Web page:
George Papadopoulos’ wife goes on Fox News to beg Trump to pardon her husband

Simona Mangiante insists that the former campaign adviser did nothing wrong and claims he may have been set up.

Simona Mangiante, George Papadopoulos' wife, pleads with President Trump to pardon her husband, claiming he is innocent and did not collude with the Russians. (CREDIT: FOX NEWS, SCREENSHOT)
Simona Mangiante, George Papadopoulos' wife, pleads with President Trump to pardon her husband, claiming he is innocent and did not collude with the Russians. (CREDIT: FOX NEWS, SCREENSHOT)

Simona Mangiante, the wife of former Trump campaign adviser George Papadopoulos, appeared on television this week and asked President Trump to pardon her husband, insisting he was not involved in any effort to collude with Russian officials and sway the 2016 election.

“I know he did not [collude],” Mangiante said, during a segment on Tucker Carlson’s Fox News show on Monday night. “[I want to] set the record straight about George, in particular, in response to James Comey’s statement…in which he says that George tried actively to obtain emails of Hillary Clinton. This statement is completely false. George never had any interaction with the Russians. He has never been to Russia either. He doesn’t speak Russian, never talked to Russian officials. Yet, he’s apparently the reason for this Russia investigation. This is quite paradoxical for me.”

A short while later, responding to Carlson’s question about whether she thought her husband would end up in prison, Mangiante added, “I trust and hope and ask President Trump to pardon him. I hope he will.”

Papadopoulos has admitted to making contact with individuals who have ties to Russian officials, if not the officials themselves. Official documents also show that the former foreign policy adviser allegedly lobbied the Trump campaign to meet with Kremlin-linked individuals prior to the election. There is also no evidence to suggest that Papadopoulos was “set up” by Justice Department officials like James Comey, as Mangiante claims.


Papadopoulos pleaded guilty last October to lying to the FBI about his ties to Russian officials during the 2016 election. It was later revealed that, in March 2016, he had met with a Maltese professor who claimed to have “dirt” on Trump’s campaign rival, Hillary Clinton, in the form of “thousands of emails,” and that Papadopoulos had allegedly passed along that information during a drunken conversation with former Australian diplomat Alexander Downer in May 2016. That conversation was later the impetus for the current Russia investigation being led by Special Counsel Robert Mueller.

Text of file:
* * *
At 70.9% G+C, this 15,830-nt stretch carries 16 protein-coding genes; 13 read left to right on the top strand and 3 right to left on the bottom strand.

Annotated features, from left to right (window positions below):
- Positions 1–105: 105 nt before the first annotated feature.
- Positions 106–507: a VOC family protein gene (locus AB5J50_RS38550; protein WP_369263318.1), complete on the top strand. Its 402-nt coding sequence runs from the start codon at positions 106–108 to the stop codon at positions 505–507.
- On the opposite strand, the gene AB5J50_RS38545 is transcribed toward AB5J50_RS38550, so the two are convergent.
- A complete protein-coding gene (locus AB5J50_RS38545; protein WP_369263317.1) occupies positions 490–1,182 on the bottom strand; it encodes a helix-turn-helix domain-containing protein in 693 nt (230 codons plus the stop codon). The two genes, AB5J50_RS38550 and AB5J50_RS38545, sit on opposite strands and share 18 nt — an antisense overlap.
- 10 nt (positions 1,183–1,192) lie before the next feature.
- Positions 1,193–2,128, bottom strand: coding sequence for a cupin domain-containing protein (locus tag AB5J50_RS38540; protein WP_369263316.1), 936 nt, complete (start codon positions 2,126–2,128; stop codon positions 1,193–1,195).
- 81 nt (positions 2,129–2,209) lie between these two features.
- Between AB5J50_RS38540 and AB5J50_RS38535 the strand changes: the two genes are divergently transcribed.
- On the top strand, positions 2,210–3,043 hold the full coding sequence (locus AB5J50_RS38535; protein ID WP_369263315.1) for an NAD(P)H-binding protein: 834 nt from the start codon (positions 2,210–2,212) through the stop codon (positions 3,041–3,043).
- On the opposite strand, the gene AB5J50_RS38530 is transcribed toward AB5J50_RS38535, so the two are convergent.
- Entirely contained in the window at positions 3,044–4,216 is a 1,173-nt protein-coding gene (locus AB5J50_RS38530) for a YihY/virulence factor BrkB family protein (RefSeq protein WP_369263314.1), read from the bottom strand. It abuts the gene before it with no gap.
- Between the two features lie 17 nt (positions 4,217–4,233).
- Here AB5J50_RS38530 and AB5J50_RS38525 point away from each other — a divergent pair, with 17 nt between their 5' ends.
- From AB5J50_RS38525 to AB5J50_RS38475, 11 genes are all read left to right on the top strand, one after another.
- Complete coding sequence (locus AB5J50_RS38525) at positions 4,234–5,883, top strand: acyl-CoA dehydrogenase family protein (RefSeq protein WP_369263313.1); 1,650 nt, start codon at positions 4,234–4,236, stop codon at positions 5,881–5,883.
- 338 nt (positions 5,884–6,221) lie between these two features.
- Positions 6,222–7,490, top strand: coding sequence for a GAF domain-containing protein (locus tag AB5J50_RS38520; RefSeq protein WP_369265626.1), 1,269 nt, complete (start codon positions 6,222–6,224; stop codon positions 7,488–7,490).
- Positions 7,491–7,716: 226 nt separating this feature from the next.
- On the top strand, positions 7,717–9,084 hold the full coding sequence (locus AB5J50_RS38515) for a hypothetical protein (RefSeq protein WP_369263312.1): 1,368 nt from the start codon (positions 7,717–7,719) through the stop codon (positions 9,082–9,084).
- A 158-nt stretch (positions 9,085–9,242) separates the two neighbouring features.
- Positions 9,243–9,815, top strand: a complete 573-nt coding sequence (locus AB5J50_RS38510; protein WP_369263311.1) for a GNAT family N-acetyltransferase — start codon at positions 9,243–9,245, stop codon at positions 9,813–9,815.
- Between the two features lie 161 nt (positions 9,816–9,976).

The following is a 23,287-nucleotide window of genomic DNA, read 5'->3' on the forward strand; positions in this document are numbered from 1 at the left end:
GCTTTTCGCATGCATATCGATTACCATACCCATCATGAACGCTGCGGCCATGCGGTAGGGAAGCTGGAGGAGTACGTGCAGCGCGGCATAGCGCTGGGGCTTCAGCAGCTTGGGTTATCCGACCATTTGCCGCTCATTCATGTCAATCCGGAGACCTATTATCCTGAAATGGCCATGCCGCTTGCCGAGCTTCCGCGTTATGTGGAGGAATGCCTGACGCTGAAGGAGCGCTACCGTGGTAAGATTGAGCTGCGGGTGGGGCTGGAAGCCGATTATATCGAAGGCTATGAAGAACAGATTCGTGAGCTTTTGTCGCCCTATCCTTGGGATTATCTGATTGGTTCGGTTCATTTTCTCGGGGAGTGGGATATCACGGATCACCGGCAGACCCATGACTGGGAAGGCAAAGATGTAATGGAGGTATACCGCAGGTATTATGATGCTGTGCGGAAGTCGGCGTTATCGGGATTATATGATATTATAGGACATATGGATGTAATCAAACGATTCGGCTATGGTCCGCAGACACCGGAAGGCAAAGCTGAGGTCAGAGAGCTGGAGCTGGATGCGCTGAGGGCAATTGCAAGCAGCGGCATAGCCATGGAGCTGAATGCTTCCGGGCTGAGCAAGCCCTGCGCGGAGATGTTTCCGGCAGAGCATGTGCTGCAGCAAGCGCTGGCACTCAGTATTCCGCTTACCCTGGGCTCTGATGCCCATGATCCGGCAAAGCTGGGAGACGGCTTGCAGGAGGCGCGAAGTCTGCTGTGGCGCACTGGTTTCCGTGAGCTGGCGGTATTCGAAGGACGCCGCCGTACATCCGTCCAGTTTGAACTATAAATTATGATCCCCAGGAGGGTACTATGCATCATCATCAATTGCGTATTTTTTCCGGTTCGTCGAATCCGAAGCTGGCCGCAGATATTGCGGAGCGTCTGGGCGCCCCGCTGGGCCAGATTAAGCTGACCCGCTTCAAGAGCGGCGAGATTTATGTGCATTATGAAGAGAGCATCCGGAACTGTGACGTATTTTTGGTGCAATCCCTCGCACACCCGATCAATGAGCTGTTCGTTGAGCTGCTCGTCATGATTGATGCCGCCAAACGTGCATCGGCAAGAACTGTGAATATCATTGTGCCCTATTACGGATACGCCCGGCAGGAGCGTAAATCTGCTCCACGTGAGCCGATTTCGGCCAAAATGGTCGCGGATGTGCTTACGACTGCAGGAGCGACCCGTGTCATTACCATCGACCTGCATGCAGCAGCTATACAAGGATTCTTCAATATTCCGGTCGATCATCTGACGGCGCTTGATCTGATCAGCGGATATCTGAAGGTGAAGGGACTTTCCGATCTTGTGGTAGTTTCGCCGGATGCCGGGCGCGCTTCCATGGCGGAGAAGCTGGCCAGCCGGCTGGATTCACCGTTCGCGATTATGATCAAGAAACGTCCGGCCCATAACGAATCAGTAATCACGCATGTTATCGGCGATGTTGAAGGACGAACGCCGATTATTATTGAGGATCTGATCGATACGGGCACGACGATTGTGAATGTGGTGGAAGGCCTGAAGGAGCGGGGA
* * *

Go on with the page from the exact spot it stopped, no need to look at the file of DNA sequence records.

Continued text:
Papadopoulos is reportedly cooperating with the special counsel’s office. In late May, Mueller asked a federal judge to being preparations for a pre-sentencing report for Papadopoulos, indicating he would likely be sentenced mid-summer.

If Trump chooses to pardon Papadopoulos, the former adviser would hardly be the president’s first. In August last year, Trump pardoned Joe Arpaio, the racist, anti-immigrant former Maricopa County sheriff who had been convicted of criminal contempt one month prior. In April, the president pardoned Scooter Libby, Vice President Dick Cheney’s former chief of staff, who was convicted in 2007 of obstruction of justice and lying to the FBI.

More recently, on May 31, Trump pardoned controversial right-wing filmmaker Dinesh D’Souza, who was convicted of campaign finance fraud in 2014.

Trump has also pardoned Kristian Saucier, a former Navy sailor convicted in October 2016 of unauthorized retention of national defense information, and posthumously pardoned former heavyweight boxing champion Jack Johnson who was convicted in 1913 on the racist charge of transporting a white woman across state lines.

While some of the pardons appear random, others may have been orchestrated to send a message, one of the president’s longtime advisers claims.


“It has to be a signal to Mike Flynn and Paul Manafort and even Robert S. Mueller III: indict people for crimes that don’t pertain to Russian collusion and this is what could happen,” former Trump political strategist Roger Stone told the Washington Post on May 31, shortly after Trump pardoned D’Souza. “The special counsel has awesome powers, as you know, but the president has even more awesome powers.”

Whether Trump’s pardons of Arpaio, D’Souza, and Libby were meant to ease those facing charges as a result of Mueller’s investigation is unclear. But if the president decides to pardon Papadopoulos — arguably the man who started it all — it would send a strong signal to others, indeed.

Notably, Trump has made sure to include his own name in that narrative. On Monday, he tweeted, “As has been stated by numerous legal scholars, I have the absolute right to PARDON myself, but why would I do that when I have done nothing wrong? In the meantime, the never ending Witch Hunt, led by 13 very Angry and Conflicted Democrats (& others) continues into the mid-terms!”

Legal experts remain divided on whether the president actually has the power to pardon himself, if convicted of a crime.